The buyer in an approximately $1 billion acquisition of a large, privately held multinational business filed a claim pertaining to representations and warranties insurance policies in place for the transaction. The claims put forth by the buyer included alleged financial, tax, and other breaches, however, a substantial portion of the claims related to the alleged breaches of the financial representations. The financial claims related to allegations that inventory and related reserves, accounts receivable and related bad debt reserves, and prepaid assets, among other items, were not recorded properly by the seller in accordance with Generally Accepted Accounting Principles (“GAAP”). The buyer’s claims were in excess of $130 million, which far exceeded the representations and warranties insurance policy tower’s coverage and limits. We understand this to be the largest representation and warranties insurance claim filed to date in the United States.
Stout was retained by counsel for one of the two representation and warranties insurers to evaluate the buyer’s claim on the insurer’s behalf. Our involvement began early in the claim assessment process and we were involved in requesting numerous documents relating to the financial based claims from the insured. Upon receipt of the documents, we performed various analyses, interviewed the buyer’s representatives, requested additional documentation and conducted a site visit. Further complicating issues was the fact that two different large international accounting firms audited the acquired company both prior to and after the transaction date, reaching different conclusions, and extremely limited audit-related information was available. An additional challenge to our assessment of the claim was the fact that the buyer combined the acquired company with another of its divisions, and took the combined company public. Our analyses included assessments as to whether there was a breach related to non-compliance with GAAP and the related potential financial impact on the purchase price of the company due to the alleged breach put forth by the buyer, if any. These analyses included, but were not limited to, using multiple years of historical inventory and sales records to assess the appropriateness of recorded inventory valuation reserves, evaluation of historical aged accounts receivable balances and write-offs to assess the appropriateness of bad debt reserves, and the evaluation of the accounting treatment of various other asset and liability accounts. Based on the results of our analysis, we provided the insurer with detailed report containing our findings, detailing each claimed adjustment put forth by the buyer, our conclusions and analysis of each adjustment, and the financial impact of the adjustments on the purchase price/value of the acquired company.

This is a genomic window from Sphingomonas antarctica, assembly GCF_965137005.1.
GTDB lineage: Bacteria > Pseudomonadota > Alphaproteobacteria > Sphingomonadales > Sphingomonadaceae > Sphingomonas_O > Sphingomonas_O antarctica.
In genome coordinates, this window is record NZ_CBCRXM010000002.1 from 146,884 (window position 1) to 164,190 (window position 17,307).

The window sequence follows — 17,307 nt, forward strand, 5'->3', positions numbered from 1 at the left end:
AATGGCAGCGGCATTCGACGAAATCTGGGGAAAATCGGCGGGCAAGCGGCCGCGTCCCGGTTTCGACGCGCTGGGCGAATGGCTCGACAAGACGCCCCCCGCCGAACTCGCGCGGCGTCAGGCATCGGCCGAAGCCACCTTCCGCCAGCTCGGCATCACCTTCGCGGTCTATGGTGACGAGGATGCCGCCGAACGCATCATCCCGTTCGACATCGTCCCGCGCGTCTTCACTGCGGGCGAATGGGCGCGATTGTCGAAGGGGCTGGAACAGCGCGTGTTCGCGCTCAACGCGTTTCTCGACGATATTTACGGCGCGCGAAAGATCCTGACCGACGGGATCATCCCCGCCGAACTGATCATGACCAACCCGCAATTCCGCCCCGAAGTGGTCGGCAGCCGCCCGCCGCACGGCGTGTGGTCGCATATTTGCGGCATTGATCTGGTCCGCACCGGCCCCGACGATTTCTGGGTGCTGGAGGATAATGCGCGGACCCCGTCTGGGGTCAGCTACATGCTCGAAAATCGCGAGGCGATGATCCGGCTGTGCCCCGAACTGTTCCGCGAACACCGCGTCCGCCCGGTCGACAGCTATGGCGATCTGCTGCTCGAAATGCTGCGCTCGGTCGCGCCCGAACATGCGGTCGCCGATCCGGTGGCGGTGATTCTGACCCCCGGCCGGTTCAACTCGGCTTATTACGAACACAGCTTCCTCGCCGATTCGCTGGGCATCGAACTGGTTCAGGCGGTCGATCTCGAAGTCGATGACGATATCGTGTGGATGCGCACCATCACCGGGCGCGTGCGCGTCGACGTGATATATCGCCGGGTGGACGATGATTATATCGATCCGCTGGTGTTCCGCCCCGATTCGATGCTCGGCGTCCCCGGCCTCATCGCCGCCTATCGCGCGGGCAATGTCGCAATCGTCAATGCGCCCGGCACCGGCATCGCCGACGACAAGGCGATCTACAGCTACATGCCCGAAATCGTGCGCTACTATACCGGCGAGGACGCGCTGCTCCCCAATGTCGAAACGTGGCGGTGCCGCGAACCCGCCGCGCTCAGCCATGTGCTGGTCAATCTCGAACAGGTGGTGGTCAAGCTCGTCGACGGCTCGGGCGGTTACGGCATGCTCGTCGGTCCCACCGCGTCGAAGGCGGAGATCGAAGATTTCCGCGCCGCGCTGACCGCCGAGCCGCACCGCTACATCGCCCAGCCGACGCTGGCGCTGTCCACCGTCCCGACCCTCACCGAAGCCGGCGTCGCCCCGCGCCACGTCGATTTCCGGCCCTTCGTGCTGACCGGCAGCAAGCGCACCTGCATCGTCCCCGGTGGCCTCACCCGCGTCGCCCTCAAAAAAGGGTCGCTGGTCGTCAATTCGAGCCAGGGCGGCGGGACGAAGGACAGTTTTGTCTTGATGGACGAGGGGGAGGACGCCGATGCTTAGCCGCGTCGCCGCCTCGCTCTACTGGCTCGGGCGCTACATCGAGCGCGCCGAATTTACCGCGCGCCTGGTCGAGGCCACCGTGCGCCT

Over the course of the engagement, Stout provided the insurer with multiple periodic reports and analyses to assist with its evaluation of the claim. Ultimately, Stout determined that the buyer’s loss was significantly less than that initially claimed. Our findings were presented to the buyer and its representatives. Following the presentation, our client reached a settlement with the buyer.